The fear of this practice runs deep; it presents the prospect of the literal annihilation of a people the conquest and usurpation of their biological identity.  Despite the sort of highly consensual interactions recounted in circumstances such as those recorded in Mutiny on the Bounty, many aboriginal societies regarded, rightly, intruders from other races and ethnicities, with suspicion and fear, and did what they could to repel or kill them.  [Lynn Lofland, A World of Strangers, 1973]

And so it is not surprising that one of the forms of expression that fear of rape has taken involves the imaginary world of encounters between species. Until Steven Speilberg and his cuddly little Extraterrestrials [Close Encounters of the Third Kind,  (1977), E.T  (1982)], none of which appear to possess any threatening genitalia by the way, the prevailing fear of conquest and rape seems to have been transferred to the cinema of Sci-Fi.  Until Speilberg, most all of the inter-galactic Sci-Fi I grew up on in films and books regarded our visitors from “beyond the stars” as malevolent and bent upon enslaving humankind or wiping it out.  Of course the invaders were, for practical reasons, almost always anthropomorphic, and hence, it seems, invited into these narratives the prospect (though never the completion) of that ancient and embedded fear of rape.

Consider, by way of evidence for this hypothesis, the following movie posters of Sci-Fi films:

V094-03_0clip_image008_robby

The rather gratuitous visual references to alien creatures carrying off our blond, buxom and scantily-clad women extends even to the poster of the venerable The Day the Earth Stood Still, in which there is no blond woman and no such scene. [see DCJ, April/May 2009, Global Warnings]

If the prospect of the next generation of humans looking green and bug-eyed, or semi-robotic(?), doesn’t seem quite plausible, there are always our own terrestrial monstrosities who appear obsessed with our blond women.  In addition to King Kong’s penchant for blond beauties [DCJ Archives, 11. 5:  Going Ape for Blondes   8.13.2004], there are these nasty fellows, among whom only the Creature From the Black Lagoon seems to prefer brunettes.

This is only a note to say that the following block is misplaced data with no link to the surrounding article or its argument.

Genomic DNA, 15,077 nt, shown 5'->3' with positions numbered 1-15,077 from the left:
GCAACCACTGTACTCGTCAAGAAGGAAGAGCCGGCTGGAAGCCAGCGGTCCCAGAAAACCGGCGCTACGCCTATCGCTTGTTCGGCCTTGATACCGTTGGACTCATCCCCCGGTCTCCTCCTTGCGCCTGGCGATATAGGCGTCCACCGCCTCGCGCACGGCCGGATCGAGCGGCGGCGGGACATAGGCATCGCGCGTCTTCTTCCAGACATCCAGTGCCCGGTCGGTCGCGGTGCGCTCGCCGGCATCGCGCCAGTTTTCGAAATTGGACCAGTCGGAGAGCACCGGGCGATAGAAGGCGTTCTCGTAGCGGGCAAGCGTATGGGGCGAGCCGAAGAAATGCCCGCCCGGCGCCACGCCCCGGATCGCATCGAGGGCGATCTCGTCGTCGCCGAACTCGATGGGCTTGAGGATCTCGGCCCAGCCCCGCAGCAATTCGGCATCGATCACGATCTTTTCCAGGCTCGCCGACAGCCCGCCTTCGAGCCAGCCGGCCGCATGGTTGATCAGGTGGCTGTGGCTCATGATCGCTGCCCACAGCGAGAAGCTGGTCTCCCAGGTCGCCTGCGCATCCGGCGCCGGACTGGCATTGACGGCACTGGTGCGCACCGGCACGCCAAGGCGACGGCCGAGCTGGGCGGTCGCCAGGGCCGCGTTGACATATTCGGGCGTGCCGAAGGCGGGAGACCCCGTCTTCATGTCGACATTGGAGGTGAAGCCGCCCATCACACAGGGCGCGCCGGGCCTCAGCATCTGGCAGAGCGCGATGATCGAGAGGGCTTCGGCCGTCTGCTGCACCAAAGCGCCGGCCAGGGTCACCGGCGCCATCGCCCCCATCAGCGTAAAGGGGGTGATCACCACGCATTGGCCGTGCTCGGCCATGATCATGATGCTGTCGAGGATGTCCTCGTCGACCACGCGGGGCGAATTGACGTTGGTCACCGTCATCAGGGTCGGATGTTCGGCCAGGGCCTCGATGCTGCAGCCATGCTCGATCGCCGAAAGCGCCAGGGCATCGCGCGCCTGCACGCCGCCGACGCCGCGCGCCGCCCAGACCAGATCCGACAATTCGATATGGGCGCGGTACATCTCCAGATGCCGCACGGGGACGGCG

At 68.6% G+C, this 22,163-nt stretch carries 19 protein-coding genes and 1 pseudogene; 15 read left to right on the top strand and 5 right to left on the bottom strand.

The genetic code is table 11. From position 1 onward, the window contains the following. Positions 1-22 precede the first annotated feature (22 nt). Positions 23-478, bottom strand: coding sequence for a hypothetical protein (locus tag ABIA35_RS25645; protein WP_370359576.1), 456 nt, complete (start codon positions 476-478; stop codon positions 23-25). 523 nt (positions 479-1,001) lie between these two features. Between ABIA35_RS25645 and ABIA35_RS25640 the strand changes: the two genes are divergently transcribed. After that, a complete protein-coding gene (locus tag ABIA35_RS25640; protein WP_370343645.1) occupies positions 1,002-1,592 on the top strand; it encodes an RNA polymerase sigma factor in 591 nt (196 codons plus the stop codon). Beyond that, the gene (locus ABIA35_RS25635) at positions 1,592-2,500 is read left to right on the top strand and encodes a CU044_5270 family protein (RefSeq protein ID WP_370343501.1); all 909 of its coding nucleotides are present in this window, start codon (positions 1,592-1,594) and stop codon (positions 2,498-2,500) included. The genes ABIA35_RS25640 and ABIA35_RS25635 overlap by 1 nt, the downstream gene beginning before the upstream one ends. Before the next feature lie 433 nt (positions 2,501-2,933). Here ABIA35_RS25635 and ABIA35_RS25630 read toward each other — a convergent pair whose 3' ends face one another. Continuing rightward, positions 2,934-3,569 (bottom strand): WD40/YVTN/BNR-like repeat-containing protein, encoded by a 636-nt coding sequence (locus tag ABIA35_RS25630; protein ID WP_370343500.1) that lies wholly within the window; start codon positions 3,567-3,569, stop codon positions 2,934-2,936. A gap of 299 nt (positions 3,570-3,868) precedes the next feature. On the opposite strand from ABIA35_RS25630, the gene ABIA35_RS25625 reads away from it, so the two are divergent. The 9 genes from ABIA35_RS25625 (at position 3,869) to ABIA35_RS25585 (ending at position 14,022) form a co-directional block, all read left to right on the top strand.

V094-03_0clip_image012_wolfThen again, these imaginings of extra- and intra-terrestrials female abducting monsters might also be code for the more likely inter-racial and inter-ethnic worry that the “alien” is always out to “take our women.”  From Paris in the Illiad to Tony in West Side Story (1961), to Guess Who’s Coming to Dinner (1967), the “other,” even in legitimately winning the heart of “our” women has made “their” men feel rather like some male bed bugs.  But, of course, even that protective attitude is suffused with possessiveness.

Regrettably, male attitudes toward rape may be more about possessiveness than concern for the intrinsic rights of women to be the possessors of their own anatomy.  To often we have seen the attitude of “she was asking for it,” or “why not just relax and enjoy it,” from colloquial to judicial response to rape. It just might be that our critters from outer space or terrestrial underworlds are counting on the male of the human species being pre-occupied with how many times they can “step over the line.”

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© 2009, James A. Clapp (UrbisMedia Ltd. Pub. 6.1.2009)